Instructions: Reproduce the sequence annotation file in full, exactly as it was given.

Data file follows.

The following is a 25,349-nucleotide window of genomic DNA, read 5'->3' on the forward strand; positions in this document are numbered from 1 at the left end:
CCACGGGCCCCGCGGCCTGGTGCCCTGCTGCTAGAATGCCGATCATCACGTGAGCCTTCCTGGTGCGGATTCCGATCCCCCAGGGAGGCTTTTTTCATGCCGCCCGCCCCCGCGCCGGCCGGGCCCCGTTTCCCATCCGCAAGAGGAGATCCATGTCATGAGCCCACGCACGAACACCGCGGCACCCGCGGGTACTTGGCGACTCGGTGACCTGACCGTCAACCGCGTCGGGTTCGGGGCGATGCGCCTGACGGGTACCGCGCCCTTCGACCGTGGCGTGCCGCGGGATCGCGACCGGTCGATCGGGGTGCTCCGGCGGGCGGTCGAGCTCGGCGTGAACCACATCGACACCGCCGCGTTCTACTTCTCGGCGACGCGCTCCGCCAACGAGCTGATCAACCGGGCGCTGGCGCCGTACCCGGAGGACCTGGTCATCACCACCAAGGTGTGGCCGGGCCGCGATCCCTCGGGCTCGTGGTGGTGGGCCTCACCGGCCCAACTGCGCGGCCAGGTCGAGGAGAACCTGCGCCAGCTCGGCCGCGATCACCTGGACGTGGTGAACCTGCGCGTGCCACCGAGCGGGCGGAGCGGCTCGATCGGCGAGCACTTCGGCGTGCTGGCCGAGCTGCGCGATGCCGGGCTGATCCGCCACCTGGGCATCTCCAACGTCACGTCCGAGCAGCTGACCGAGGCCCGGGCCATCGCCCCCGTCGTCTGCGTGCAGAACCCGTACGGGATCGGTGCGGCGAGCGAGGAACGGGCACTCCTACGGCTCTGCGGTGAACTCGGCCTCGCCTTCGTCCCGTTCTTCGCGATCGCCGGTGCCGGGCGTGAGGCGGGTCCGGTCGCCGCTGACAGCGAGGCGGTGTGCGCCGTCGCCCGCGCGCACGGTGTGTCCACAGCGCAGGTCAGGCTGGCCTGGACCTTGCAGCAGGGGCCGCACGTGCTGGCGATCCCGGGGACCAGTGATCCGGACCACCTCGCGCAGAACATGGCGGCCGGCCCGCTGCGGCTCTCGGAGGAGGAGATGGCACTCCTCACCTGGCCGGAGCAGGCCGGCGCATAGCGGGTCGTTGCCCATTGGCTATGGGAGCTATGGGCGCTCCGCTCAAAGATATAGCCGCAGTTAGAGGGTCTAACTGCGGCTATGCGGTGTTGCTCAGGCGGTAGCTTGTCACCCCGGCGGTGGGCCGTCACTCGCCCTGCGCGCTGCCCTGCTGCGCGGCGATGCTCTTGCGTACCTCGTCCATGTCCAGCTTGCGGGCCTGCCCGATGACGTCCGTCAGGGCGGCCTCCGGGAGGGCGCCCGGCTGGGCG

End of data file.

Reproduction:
The following is a 25,349-nucleotide window of genomic DNA, read 5'->3' on the forward strand; positions in this document are numbered from 1 at the left end:
CCACGGGCCCCGCGGCCTGGTGCCCTGCTGCTAGAATGCCGATCATCACGTGAGCCTTCCTGGTGCGGATTCCGATCCCCCAGGGAGGCTTTTTTCATGCCGCCCGCCCCCGCGCCGGCCGGGCCCCGTTTCCCATCCGCAAGAGGAGATCCATGTCATGAGCCCACGCACGAACACCGCGGCACCCGCGGGTACTTGGCGACTCGGTGACCTGACCGTCAACCGCGTCGGGTTCGGGGCGATGCGCCTGACGGGTACCGCGCCCTTCGACCGTGGCGTGCCGCGGGATCGCGACCGGTCGATCGGGGTGCTCCGGCGGGCGGTCGAGCTCGGCGTGAACCACATCGACACCGCCGCGTTCTACTTCTCGGCGACGCGCTCCGCCAACGAGCTGATCAACCGGGCGCTGGCGCCGTACCCGGAGGACCTGGTCATCACCACCAAGGTGTGGCCGGGCCGCGATCCCTCGGGCTCGTGGTGGTGGGCCTCACCGGCCCAACTGCGCGGCCAGGTCGAGGAGAACCTGCGCCAGCTCGGCCGCGATCACCTGGACGTGGTGAACCTGCGCGTGCCACCGAGCGGGCGGAGCGGCTCGATCGGCGAGCACTTCGGCGTGCTGGCCGAGCTGCGCGATGCCGGGCTGATCCGCCACCTGGGCATCTCCAACGTCACGTCCGAGCAGCTGACCGAGGCCCGGGCCATCGCCCCCGTCGTCTGCGTGCAGAACCCGTACGGGATCGGTGCGGCGAGCGAGGAACGGGCACTCCTACGGCTCTGCGGTGAACTCGGCCTCGCCTTCGTCCCGTTCTTCGCGATCGCCGGTGCCGGGCGTGAGGCGGGTCCGGTCGCCGCTGACAGCGAGGCGGTGTGCGCCGTCGCCCGCGCGCACGGTGTGTCCACAGCGCAGGTCAGGCTGGCCTGGACCTTGCAGCAGGGGCCGCACGTGCTGGCGATCCCGGGGACCAGTGATCCGGACCACCTCGCGCAGAACATGGCGGCCGGCCCGCTGCGGCTCTCGGAGGAGGAGATGGCACTCCTCACCTGGCCGGAGCAGGCCGGCGCATAGCGGGTCGTTGCCCATTGGCTATGGGAGCTATGGGCGCTCCGCTCAAAGATATAGCCGCAGTTAGAGGGTCTAACTGCGGCTATGCGGTGTTGCTCAGGCGGTAGCTTGTCACCCCGGCGGTGGGCCGTCACTCGCCCTGCGCGCTGCCCTGCTGCGCGGCGATGCTCTTGCGTACCTCGTCCATGTCCAGCTTGCGGGCCTGCCCGATGACGTCCGTCAGGGCGGCCTCCGGGAGGGCGCCCGGCTGGGCG